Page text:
The Year of Magical Theater? Didion, Darwinism And a Ditz

Philip Seymour Hoffman, everybody’s favorite Very Serious Actor, will star in his own theater company’s production of Jack Goes Boating.

Philip Seymour Hoffman, everybody’s favorite Very Serious Actor, will star in his own theater company’s production of Jack Goes Boating. Written by actor turned playwright Bob Glaudini (The Princess Diaries, Mississippi Burning), the play is a demonstration of Manhattan courtship mayhem, with subway attacks, cocaine and mental meltdowns—all on the first date. Mr. Hoffman and John Ortiz, co-founders of the LAByrinth Theater Company, play limo drivers. Daphne Rubin-Vega is taking a breather from her role as Fantine in Les Misérables to perform alongside Beth Cole as relationship-challenged mortuary workers. Directed by Peter DuBois. (LAByrinth Theater Company at the Public Theater, Feb. 27)

Beloved and brilliant author Joan Didion (but will someone please feed her a cheeseburger?) brings her memoir’s cool-headed dissection of her husband’s death and its emotional aftermath to Broadway with The Year of Magical Thinking. Vanessa Redgrave will star in the one-woman show, with just Ms. Didion’s words to guide her. Directed by David Hare. (Booth Theatre, March 29)

Stephanie J. Block (who played Liza Minnelli in The Boy from Oz) will do her best Jack Sparrow impression (minus the dreads) in The Pirate Queen, the latest romp from lyricist Alain Boublil and composer Claude-Michel Schönberg. The much-lauded creators of Les Misérables and Miss Saigon present a swashbuckling new musical comedy about Grace O’Malley, the 16th-century Irish clan chieftain who once had a diplomatic sit-down with Queen Elizabeth I. Since it’s produced by the makers of Riverdance, expect the deadly combination of Stomp-worthy Irish step dancing and smoke machines. (Hilton Theatre, April 5)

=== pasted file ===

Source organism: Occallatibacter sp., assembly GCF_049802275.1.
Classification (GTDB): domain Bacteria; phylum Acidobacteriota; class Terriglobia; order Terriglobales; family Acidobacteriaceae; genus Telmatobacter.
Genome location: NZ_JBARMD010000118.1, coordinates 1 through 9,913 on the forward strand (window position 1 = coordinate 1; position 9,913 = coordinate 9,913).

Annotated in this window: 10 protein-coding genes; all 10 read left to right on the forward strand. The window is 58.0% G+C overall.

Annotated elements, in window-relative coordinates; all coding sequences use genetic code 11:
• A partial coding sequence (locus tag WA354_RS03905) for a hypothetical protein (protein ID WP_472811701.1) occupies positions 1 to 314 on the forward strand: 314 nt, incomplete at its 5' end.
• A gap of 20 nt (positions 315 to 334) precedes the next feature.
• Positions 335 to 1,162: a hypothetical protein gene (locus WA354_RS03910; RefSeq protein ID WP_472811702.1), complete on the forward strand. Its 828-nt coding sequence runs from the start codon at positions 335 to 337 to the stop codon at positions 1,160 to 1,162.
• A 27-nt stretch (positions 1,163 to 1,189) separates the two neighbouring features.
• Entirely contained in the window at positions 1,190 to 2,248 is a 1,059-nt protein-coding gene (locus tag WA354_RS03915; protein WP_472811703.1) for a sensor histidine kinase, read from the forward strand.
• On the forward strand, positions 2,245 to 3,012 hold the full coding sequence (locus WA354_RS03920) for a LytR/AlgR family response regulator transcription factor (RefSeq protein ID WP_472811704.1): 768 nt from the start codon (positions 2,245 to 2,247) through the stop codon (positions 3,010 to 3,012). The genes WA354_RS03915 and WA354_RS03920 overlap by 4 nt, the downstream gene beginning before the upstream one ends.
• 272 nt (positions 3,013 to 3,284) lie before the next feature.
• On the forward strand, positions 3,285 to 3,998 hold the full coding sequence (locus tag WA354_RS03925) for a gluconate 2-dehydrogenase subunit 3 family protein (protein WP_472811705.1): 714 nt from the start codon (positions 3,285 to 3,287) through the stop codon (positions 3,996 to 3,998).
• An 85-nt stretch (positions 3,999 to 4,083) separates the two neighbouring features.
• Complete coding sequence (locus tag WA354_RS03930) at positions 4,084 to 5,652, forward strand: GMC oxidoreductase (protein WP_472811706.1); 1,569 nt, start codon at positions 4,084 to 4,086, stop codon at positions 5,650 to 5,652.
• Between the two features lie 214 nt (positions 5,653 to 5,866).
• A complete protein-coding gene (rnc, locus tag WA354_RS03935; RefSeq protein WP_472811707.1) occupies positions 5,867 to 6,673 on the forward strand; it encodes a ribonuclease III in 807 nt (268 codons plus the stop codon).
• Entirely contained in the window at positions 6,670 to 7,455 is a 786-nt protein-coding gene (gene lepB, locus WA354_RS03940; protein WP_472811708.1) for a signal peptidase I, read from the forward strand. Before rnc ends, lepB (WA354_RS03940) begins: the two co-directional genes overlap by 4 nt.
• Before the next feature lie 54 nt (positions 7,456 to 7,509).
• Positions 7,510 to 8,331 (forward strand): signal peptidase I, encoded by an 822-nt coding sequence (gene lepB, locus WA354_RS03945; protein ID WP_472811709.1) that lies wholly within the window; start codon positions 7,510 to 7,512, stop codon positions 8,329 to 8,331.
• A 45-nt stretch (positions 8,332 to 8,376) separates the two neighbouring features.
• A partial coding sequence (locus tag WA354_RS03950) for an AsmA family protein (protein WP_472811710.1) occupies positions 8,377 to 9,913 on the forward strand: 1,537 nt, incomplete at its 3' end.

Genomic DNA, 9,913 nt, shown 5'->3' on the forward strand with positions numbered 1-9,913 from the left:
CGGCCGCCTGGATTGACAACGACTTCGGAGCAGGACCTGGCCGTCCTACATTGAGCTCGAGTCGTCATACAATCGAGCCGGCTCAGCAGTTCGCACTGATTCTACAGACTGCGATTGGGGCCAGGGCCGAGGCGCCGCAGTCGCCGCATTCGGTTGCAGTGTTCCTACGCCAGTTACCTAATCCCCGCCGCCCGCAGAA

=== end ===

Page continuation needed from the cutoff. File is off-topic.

Creepy-voiced Kevin Spacey stars in a revival of Eugene O ‘Neill’s classic drama A Moon for the Misbegotten. He plays James Tyrone Jr., a tortured character based on the playwright’s alcoholic brother. Josie Hogan (the “great ugly lump of a woman,” according to the script) tries to change the suave drunkard’s playboy ways with her love. Directed by Howard Davies. (Brooks Atkinson Theatre, April 8)

Two-time Tony Award winner Frank Langella portrays a disgraced Richard Nixon in Peter Morgan’s Frost/Nixon. Mr. Langella stars opposite David Sheen, who played a steely Tony Blair in The Queen, as British talk-show host Robert Frost, who conducted a series of TV interviews in 1977 with the former President. Directed by Michael Grandage. (Jacobs Theatre, April 22)

OMG, you guys! In Legally Blonde, based on the 2001 blonde-makes-it-big comedy, Laura Bell Bundy replaces Reese Witherspoon as the sorority sister who hits the books and goes to Harvard Law School, pink-sweatered Chihuahua and all. Directed by Jerry Mitchell, a veteran of Hairspray and The Rocky Horror Show productions. (Palace Theatre, April 29)

Jeff Daniels will make his first appearance onstage since 1993’s Redwood Curtain in David Harrower’s much-chirped-about play Blackbird, as a middle-aged man confronted by a young woman (Alison Pill) about the unpleasant consequences of their relationship 15 years prior, when she was 12 and he was 40. After much attention thanks to its rave reviews in London, the play will make its American premiere under the direction of two-time Tony Award winner and Wicked veteran Joe Mantello. (Manhattan Theatre Club at City Center Stage I, April 10)

Christopher Plummer and Brian Dennehy take Darwinism and the Bible to the courtroom in Inherit the Wind. Based on the famous 1925 Scopes “Monkey” trial, during which two lawyers battled over the right of a science teacher to educate his students on Darwin’s theory of evolution, this revival of the Jerome Lawrence–Robert E. Lee drama was inspired by a December 2005 decision in the federal courts, which ruled that teaching intelligent design in schools is unconstitutional and violates the separation of church and state. Directed by Doug Hughes. (Lyceum Theatre, April 12)

Angela Lansbury, America’s favorite former whodunit sleuth in Murder She Wrote, returns to Broadway after 24 years as a retired tennis champion in Terrence McNally’s new play, Deuce. The four-time Tony Award winner and 18-time Emmy nominee teams with Marian Seldes as her ex-doubles partner in this nostalgic examination of an idealized but complicated relationship. Directed by Michael Blakemore. (Music Box Theatre, May 6)
The Year of Magical Theater?  Didion, Darwinism And a Ditz